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McCloughan says he prefers low-mileage running backs

When it comes to drafting running backs, Scot McCloughan prefers low-mileage models.

Last year, McCloughan took Matt Jones, who had 297 rushing attempts in three seasons at Florida, in the third round. This year the running back pick was Keith Marshall, a seventh-round pick who carried the ball 253 times in four years as a Georgia Bulldog.

In contrast, Heisman Trophy winning back Derrick Henry had 395 carries in 2015 alone.

Of course, Henry got the ball a lot because he was consistently productive for the Crimson Tide. Injuries kept Marshall from having a bigger role at Georgia and Jones couldn’t break out of a running back by committee arrangement with the Gators.

McCloughan sees the positive in each of his backs’ situations.

“The thing I like about it, and it was the thing with Matt Jones last year, is the amount of carries he’s had,” he said when asked about Marshall’s lack of college production. “He hasn’t been beat up. With running backs, it’s so important to have the health. The more hits you take, the worse off it is. Again, we’ll see how it shakes out.”

McCloughan may just be trying to put some lipstick on a pig here in talking about the Redskins’ still uncertain running back situation. But it’s a fact that heavy college workloads taken on by backs like Henry do drop their draft stocks. So it makes sense that all other things being equal a back who had a light workload prior to entering the draft should be somewhat more valuable.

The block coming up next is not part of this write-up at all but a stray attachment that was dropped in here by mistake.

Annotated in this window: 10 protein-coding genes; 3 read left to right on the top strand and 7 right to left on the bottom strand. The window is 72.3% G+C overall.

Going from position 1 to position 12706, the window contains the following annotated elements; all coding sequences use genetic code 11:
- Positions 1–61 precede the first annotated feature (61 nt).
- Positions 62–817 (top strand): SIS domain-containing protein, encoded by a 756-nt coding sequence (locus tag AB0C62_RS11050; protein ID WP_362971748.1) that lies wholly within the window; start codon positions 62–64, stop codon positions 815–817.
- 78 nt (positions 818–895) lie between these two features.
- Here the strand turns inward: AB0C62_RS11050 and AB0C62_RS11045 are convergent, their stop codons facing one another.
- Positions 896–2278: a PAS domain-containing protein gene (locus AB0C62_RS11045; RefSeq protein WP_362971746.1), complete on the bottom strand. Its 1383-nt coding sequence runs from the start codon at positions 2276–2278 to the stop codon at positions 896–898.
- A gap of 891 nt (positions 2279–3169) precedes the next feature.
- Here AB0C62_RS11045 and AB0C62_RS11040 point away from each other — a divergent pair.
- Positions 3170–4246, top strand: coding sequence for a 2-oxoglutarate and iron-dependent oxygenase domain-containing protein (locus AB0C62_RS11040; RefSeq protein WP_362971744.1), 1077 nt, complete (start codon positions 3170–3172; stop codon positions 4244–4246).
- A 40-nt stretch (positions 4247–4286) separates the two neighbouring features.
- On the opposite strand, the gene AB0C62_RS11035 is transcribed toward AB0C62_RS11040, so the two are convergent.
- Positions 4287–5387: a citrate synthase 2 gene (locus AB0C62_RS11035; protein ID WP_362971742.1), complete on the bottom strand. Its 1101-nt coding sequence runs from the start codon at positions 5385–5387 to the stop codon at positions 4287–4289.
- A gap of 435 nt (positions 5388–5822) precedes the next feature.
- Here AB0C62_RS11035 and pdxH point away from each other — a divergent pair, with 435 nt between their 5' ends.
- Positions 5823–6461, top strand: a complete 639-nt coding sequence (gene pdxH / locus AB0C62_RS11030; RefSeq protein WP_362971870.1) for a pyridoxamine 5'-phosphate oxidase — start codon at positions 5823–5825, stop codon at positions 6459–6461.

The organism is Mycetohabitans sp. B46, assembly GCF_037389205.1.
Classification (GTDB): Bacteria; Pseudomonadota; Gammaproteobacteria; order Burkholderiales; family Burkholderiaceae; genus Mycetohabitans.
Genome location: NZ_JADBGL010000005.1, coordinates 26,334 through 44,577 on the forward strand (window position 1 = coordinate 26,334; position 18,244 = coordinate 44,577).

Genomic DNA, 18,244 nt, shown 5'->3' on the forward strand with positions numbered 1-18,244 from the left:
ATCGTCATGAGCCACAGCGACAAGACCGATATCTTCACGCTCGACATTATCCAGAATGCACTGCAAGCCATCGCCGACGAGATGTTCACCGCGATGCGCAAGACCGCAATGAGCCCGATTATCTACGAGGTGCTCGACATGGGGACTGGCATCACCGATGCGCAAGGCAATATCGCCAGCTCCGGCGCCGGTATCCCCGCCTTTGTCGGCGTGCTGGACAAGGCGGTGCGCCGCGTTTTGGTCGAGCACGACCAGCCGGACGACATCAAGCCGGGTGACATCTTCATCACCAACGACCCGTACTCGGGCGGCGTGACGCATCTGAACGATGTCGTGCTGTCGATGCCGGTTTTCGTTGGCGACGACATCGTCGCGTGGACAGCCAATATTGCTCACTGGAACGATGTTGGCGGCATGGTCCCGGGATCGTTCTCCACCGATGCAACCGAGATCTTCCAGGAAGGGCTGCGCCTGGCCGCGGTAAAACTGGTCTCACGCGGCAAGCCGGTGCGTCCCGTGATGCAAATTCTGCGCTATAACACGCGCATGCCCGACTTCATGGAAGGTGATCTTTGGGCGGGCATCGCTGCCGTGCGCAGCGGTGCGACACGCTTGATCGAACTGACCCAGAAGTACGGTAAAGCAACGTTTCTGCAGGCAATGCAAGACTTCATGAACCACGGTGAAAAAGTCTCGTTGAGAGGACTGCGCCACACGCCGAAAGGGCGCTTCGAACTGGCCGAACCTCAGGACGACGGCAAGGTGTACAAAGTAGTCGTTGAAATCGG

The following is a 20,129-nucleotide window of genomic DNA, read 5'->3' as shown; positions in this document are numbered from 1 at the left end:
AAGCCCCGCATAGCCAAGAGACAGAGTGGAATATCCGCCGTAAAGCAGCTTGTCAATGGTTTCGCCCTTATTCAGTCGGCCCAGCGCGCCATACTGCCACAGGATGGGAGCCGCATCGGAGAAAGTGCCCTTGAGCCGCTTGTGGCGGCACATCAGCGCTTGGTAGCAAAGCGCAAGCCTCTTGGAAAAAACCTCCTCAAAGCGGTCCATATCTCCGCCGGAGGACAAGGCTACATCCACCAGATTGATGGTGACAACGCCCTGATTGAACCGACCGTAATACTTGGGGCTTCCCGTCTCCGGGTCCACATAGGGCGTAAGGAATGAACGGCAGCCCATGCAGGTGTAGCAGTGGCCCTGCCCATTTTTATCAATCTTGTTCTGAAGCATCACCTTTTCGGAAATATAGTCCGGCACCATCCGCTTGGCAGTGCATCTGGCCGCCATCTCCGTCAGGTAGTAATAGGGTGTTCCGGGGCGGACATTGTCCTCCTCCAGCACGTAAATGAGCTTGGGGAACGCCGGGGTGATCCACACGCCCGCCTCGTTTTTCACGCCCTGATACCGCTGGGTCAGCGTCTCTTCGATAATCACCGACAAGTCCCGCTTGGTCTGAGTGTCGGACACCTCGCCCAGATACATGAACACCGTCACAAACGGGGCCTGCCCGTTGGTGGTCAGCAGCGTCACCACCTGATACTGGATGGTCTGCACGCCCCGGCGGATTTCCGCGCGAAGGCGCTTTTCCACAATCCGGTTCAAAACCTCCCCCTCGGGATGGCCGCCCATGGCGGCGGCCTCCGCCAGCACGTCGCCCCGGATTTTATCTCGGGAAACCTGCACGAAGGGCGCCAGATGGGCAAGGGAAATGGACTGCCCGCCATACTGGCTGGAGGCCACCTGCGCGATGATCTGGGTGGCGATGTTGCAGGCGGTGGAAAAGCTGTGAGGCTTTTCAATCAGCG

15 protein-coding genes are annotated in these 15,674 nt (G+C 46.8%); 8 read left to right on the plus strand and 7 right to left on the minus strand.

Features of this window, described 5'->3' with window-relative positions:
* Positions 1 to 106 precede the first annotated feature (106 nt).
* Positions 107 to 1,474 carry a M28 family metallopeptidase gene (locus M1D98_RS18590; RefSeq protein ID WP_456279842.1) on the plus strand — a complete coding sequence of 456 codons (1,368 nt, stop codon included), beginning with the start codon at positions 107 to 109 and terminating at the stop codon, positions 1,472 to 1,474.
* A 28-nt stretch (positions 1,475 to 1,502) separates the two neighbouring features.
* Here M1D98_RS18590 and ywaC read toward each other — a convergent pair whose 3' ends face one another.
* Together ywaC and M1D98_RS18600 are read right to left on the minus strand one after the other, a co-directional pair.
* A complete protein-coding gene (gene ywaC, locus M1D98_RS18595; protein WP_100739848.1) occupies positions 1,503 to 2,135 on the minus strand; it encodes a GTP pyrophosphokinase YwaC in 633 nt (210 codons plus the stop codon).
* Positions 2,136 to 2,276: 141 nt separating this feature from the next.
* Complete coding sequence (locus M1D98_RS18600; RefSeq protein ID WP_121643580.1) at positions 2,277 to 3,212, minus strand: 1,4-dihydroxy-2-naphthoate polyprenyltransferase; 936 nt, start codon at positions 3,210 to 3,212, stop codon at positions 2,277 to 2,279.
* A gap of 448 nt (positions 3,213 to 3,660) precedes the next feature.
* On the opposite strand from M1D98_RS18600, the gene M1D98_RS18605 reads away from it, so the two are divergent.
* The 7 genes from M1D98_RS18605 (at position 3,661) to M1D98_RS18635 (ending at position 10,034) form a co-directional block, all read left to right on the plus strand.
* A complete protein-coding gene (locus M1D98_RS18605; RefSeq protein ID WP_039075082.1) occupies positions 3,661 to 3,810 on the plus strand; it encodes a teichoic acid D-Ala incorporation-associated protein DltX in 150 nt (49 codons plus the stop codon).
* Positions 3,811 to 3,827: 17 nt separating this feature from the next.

As McCloughan said, we’ll see how it shakes out.

McCloughan may use extra 2017 picks to deal for players this year

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McCloughan may use extra 2017 picks to deal for players this year

Scot McCloughan raised some eyebrows by executing draft trades that got the Redskins three picks in the 2017 NFL draft. He says he did it in part with the 2017 draft in mind. But he also wanted some trade assets should any needs arise this coming season.

“A lot of people don’t want to do it because it’s not immediate impact,” McCloughan said at a news conference at Redskins Park. “‘Well, that’s next year. What about this year?’ Coaches want this year, which I understand completely. But what it gives me the opportunity to do is not just worry about next year’s draft and trading up and that kind of stuff, but this offseason and during the season trading. We’ve got multiple picks now.”

So if the Redskins find themselves in need of a player at any point between now and the trading deadline, which falls in early November, they have spare picks in the next draft to be able to do so.

The Redskins acquired 2017 picks in the fourth, fifth, and sixth rounds. They traded away their own 2017 fifth-rounder last summer for tight end Derek Carrier. They currently have nine 2017 selections, one in each of the seven rounds plus two in the fourth and two in the sixth.

The deal that made some fans moderately unhappy was the one McCloughan made the Jets to give them a fifth-round pick in this year’s draft in exchange for a fourth-round pick in 2017. But it’s clear that McCloughan didn’t see much value on his board at that point in time.

“Well, the thing about it was if I was dead set on the guys on the board at that pick, I would have taken them,” said McCloughan. “But knowing I can get a fourth next year for them and knowing that it gives me ammunition to trade around too later if need be this year or next year? Yeah, it’s valuable.”